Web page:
Indian fertilizer plants switching to natural gas, could be market for Canada

| January 2, 2012 | 0 Comments

Northern Gateway pipeline key to tapping Indian markets

Indian fertilizer plants are switching to natural gas, partly out of concern for greenhouse gas emissions

 

As debate heats up in Canada about exporting natural gas to Asia from the West Coast, potential industrial customers in India are already switching to gas from fuels with higher greenhouse gas emissions.

 

 

Editor’s Note: The original version of this article incorrectly stated the Northern Gateway pipeline will carry natural gas. The article has been edited to remove the inaccuracies.

Natural gas has emerged as an economic and highly efficient fuel for various industries, causing demand to increase substantially across the world. A large number of fertilizer producers in India are changing their primary fuel and feedstock to natural gas, according to Industrial Info Resources, a Texas-based consultancy that tracks industrial construction projects around the globe.

Despite the fact India has major producers of natural gas, such as Reliance Industries Limited (Mumbai), Oil & Natural Gas Corporation Limited (New Delhi) and GAIL (India) Limited, much of the natural gas used in India is imported from the Middle East.

The Horn River shale formation near Fort Nelson, BC is estimated by Calgary-based Encana to contain as much as 500 trillion cubic feet of natural gas, 110 tcf recoverable, making it the third largest gas play in North America behind the Marcellus (Pennsylvania) 1,500 Tcf of gas in place and 262 Tcf recoverable; and, Haynesville (Louisiana and Texas)   717 Tcf gas in place, and 251 Tcf recoverable.

The Montney shale play, also in NE British Columbia, could hold even more natural gas than Horn River, up to 700 tcf and 20 per cent recoverable, according to the National Energy Board.

 

Natural gas emits significantly less greenhouse gases than either coal or oil. Source: Encana

 

Natural gas is considered the most suitable feedstock and fuel as it is less harmful to the environment and more cost-effective than naphtha, coal and low-sulfur heavy stock (LSHS). Natural gas as a feedstock and fuel has made a huge impact on petrochemical and power units, as it can also enhance production capacity of the end product by 13% to 18%.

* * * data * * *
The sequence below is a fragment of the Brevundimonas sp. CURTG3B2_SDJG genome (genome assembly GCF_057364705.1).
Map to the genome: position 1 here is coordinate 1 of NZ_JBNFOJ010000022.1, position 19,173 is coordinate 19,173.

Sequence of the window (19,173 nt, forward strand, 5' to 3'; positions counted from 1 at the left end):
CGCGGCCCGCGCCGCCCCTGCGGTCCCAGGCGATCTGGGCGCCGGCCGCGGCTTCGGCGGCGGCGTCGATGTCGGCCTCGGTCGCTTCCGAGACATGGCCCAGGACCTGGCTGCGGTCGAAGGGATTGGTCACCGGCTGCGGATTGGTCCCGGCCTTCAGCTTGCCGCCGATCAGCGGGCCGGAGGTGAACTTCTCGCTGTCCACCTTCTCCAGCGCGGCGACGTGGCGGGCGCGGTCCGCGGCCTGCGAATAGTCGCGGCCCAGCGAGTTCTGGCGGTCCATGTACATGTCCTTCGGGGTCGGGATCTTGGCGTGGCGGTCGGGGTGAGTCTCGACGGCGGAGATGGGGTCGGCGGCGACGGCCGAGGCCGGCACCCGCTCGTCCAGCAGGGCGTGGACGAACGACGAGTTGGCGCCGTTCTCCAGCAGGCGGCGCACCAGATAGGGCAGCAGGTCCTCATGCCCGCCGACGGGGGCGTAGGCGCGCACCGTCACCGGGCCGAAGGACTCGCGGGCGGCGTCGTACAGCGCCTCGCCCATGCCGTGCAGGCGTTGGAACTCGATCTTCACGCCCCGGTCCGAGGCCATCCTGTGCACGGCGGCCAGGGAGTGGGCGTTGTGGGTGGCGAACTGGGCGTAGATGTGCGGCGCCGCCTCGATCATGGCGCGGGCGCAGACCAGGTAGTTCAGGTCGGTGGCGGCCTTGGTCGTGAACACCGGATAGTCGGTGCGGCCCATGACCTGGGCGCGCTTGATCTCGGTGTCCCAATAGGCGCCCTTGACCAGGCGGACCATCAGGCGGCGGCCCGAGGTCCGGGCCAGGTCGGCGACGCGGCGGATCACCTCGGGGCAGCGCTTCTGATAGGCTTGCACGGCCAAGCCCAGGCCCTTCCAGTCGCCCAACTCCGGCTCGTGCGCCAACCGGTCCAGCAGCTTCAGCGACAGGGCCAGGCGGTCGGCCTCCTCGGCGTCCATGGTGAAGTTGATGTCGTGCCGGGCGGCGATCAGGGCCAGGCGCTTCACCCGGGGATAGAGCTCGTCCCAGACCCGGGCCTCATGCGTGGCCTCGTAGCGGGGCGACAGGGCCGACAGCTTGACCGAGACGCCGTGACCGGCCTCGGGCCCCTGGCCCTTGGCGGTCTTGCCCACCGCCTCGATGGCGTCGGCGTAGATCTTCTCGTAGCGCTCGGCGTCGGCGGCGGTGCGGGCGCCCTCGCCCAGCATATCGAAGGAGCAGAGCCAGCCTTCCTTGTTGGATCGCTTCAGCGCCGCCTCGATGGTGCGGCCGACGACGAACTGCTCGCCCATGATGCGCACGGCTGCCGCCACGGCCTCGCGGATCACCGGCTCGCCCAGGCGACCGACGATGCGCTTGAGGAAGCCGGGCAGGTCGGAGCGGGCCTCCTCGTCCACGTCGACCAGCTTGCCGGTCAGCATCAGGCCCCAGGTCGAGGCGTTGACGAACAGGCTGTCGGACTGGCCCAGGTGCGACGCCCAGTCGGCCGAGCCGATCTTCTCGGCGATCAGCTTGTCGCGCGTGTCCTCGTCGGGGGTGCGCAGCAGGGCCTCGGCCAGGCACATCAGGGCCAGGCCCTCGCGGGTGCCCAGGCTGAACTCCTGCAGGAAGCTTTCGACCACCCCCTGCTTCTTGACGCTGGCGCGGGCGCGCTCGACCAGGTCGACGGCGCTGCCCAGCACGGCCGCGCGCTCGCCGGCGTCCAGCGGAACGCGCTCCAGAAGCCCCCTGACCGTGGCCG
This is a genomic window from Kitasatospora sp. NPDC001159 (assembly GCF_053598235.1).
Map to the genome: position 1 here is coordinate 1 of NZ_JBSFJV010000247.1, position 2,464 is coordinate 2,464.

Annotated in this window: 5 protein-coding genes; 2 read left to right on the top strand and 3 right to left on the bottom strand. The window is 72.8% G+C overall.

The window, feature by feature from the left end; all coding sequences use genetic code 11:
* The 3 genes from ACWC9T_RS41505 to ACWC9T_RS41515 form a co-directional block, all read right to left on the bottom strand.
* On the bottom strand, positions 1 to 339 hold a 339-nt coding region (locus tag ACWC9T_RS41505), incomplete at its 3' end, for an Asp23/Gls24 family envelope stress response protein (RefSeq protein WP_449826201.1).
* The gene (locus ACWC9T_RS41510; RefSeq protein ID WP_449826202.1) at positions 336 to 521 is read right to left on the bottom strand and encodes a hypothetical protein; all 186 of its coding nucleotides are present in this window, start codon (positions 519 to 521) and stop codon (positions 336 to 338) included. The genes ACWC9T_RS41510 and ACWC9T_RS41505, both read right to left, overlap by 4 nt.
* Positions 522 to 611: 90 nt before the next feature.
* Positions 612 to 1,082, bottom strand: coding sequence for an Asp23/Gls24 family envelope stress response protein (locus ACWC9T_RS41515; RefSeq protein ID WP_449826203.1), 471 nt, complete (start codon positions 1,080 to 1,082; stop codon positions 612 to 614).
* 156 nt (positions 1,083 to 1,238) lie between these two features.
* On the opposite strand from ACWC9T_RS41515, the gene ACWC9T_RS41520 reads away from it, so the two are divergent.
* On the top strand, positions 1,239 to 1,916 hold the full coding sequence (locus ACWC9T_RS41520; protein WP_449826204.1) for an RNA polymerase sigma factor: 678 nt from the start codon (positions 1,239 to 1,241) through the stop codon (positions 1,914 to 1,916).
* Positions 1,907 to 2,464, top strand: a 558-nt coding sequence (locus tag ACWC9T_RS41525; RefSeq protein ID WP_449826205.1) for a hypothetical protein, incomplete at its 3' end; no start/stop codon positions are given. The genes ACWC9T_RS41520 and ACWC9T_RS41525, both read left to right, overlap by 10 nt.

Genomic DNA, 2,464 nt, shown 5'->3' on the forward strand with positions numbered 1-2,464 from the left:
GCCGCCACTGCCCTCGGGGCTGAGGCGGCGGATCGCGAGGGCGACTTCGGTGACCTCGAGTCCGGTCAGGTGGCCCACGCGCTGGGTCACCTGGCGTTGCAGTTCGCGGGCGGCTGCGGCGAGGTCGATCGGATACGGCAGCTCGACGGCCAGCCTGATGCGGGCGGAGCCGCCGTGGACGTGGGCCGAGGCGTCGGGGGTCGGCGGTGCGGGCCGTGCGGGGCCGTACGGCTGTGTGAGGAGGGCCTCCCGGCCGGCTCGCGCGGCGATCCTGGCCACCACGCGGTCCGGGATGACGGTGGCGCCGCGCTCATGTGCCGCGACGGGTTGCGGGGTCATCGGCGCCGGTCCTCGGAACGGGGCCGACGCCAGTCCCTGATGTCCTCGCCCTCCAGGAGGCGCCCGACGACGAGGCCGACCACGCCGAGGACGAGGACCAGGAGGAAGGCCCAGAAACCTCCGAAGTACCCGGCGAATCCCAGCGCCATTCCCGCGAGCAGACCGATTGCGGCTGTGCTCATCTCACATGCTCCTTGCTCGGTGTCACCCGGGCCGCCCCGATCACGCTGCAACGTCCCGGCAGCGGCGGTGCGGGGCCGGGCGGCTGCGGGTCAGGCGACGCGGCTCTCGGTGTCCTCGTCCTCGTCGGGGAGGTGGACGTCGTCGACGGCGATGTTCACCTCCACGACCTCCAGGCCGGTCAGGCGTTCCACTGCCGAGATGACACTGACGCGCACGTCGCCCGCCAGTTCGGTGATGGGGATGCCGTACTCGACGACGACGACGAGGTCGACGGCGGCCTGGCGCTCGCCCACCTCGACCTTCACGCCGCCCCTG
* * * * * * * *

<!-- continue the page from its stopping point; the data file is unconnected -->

Considering current environmental impacts, competitive markets and higher profit margins, National Fertilizers Limited (Uttar Pradesh, India) has planned to change feedstock for its existing fertilizer units from fuel oil and low-sulfur heavy stock to natural gas.

NFL is one of the largest fertilizer manufacturers in producing 3.7 million tons per year of urea and 2.15 million tons per year of ammonia from its four manufacturing units in Bathinda, Panipat, Nangal and Vijaipur.

NFL is also planning to restart a closed fertilizer unit of Fertilizer Corporation of India (Uttar Pradesh, India) at Ramagundam as a joint venture with Engineers India Limited (New Delhi, India) under the revival scheme of the government of India.

 

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Category: Business

About the Author (Author Profile)

Markham began his journalism career writing columns in the mid-1980s for Western People Magazine, then reported for a small Saskatchewan daily. He has spent most of his career in media and communications, likes to dabble in politics, was actively involved in economic development for many years, thinks that what goes on in the community is just as important as what happens provincially and nationally, and has a soft spot for small business (big business, not so much). Markham is a bit of a contrarian and usually has a unique take on the events of the day.

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